The 2018 League of Legends Mid-Season Invitational group stage concludes, with Royal Never Give Up surpassing Flash Wolves in a tie-breaker for first place. The six participating group stage teams represented elite organizations, each major region’s Spring Split victor. Every roster featured big names with historic reputations and colorful narratives. This event is designed to be a clash of major players with unique strengths and diverse talents.
However, like every other tournament, MSI brought out the worst in some individuals. Although fans have faith in their favorite players’ work ethic, ambition and talent, certain players could not put their best foot forward this time around. The group stage saw several teams suffer from lackluster individual performances out of each position. Here are the worst offenders who did not show their true potential over the 10 to 11 games.
Top – Khan
The only true top lane carnivore coming into the tournament, Khan is known as a monster that only played three tank games in the 2018 LCK spring regular season. He played significantly more matches on Gangplank, Gnar, Camille and Jayce, unlike the rest of the top lane field at MSI. Just like Worlds 2017, Khan came into this tournament as a touted weapon for Kingzone to wield against his island opponents.
But the anticipated results did not really come to fruition. Sure, Khan tops the charts in laning differences at 10 and 15 minutes, but he failed to transition these leads into major advantages for his team. Other than Kingzone’s match-ups with EVOS, Khan took the back seat to the rest of his team. Khan made poor team-fighting decisions, often over-aggressively diving the back line without back up. Like other tops, Khan over-extended in the side lane without proper vision or communication to back off.
Of course, Khan did not perform poorly in the MSI group stage compared to the rest of the field. He simply underperformed compared to audiences’ expectations. His 21.4 percent MSI kill participation pales in comparison to his 60.9 LCK Spring. He dropped his DPM from 570 to 356 without significantly less gold share. And Khan’s 2.2 KDA ranks lowest among MSI tops, while his 5.9 KDA was number one among LCK tops. He has not been able to perform to expectations just yet, which could be critical to Kingzone’s third place group stage finish.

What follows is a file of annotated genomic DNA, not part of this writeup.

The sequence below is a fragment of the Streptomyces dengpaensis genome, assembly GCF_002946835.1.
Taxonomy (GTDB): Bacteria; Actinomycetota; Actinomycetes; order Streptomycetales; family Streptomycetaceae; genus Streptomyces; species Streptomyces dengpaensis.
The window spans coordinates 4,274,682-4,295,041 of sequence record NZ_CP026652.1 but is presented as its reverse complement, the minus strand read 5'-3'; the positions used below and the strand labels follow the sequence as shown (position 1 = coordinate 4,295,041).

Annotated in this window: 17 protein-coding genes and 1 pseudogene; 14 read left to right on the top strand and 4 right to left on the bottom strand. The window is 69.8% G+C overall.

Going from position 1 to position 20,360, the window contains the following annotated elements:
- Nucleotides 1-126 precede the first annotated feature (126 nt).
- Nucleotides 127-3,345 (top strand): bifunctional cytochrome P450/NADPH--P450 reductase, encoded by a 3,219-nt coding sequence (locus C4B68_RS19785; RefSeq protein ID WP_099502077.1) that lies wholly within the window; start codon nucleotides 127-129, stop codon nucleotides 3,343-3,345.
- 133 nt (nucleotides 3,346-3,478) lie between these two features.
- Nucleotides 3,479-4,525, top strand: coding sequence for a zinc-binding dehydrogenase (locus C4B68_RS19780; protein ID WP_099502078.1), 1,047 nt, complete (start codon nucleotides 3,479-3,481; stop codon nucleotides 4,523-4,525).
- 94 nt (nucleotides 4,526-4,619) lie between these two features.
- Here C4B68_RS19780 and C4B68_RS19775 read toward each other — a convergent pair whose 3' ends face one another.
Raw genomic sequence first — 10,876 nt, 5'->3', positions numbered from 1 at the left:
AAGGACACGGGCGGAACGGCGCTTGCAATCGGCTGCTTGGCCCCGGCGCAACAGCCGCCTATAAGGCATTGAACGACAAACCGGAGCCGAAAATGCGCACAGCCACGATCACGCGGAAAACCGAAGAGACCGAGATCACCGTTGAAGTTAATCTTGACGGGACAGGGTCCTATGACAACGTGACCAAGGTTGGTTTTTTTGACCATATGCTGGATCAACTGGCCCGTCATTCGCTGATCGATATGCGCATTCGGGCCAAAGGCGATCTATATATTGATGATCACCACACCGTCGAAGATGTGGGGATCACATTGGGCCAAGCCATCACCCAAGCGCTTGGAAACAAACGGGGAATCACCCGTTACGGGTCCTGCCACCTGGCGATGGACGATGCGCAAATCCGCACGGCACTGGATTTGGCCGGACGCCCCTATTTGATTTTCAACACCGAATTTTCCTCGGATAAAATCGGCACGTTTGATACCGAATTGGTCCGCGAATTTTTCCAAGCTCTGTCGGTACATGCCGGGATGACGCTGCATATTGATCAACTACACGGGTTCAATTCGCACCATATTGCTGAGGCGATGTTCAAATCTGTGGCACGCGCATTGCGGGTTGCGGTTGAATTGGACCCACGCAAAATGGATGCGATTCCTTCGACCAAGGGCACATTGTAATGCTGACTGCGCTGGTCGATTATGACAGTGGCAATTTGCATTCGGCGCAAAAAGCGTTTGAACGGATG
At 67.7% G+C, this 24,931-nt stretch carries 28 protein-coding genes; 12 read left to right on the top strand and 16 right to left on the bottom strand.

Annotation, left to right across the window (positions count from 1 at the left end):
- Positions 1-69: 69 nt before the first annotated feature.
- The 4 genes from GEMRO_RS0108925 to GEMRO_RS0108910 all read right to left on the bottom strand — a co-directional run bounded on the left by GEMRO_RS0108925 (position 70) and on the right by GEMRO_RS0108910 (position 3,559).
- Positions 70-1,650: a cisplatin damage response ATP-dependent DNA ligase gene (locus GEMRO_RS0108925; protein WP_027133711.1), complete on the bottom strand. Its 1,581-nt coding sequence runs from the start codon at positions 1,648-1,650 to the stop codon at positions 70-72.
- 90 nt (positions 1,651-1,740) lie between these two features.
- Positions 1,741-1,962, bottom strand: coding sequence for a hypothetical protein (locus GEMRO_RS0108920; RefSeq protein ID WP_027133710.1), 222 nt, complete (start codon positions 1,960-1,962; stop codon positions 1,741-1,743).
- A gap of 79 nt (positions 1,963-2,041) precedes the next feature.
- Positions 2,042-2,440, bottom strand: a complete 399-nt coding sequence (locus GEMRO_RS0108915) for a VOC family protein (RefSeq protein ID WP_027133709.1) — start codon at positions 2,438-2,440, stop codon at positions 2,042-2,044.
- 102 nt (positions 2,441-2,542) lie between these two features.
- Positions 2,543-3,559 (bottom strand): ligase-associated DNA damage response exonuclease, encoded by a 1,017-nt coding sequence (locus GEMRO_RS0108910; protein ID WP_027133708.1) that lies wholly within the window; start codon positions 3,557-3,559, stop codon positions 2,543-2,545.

Jungle – mLXG
Though Royal Never Give Up finished group stage at the top of the standings, Mlxg stands out as an under-performer. Despite RNG’s high average gold difference at 15 minutes (+430), Mlxg averaged behind 308, second to last among junglers. While similar statistics are not available for the LPL, his gold per minute and damage per minute dropped six and 18 percent from Spring Split to MSI, despite playing fewer tanks. RNG’s First Blood percentage also dropped from 50 percent to 27.3 percent, with Mlxg contributing only 30 percent participation.
Similar to Khan, Mlxg did not perform poorly compared to the field. He definitely came across as a top three starting jungler. Mlxg mostly just played lower than fans have come to expect from him, especially in the earlier stages of the game. Few matches felt like he controlled the tempo. Comparatively, Karsa clearly controlled the pace of RNG’s game against Flash Wolves on day four.
By day five, Mlxg looked warmed up. His Xin Zhao against Flash Wolves and Graves against Team Liquid felt more controlled, more calculated. Hopefully, this form transitions into the bracket stage of MSI. Peanut, Broxah and MooJin essentially played to or above expectations. For RNG to reach the next level in a best-of series, Mlxg needs to channel his more aggressive early-game style. He is certainly capable of greater play than he has demonstrated during most of MSI.
Mid – Pobelter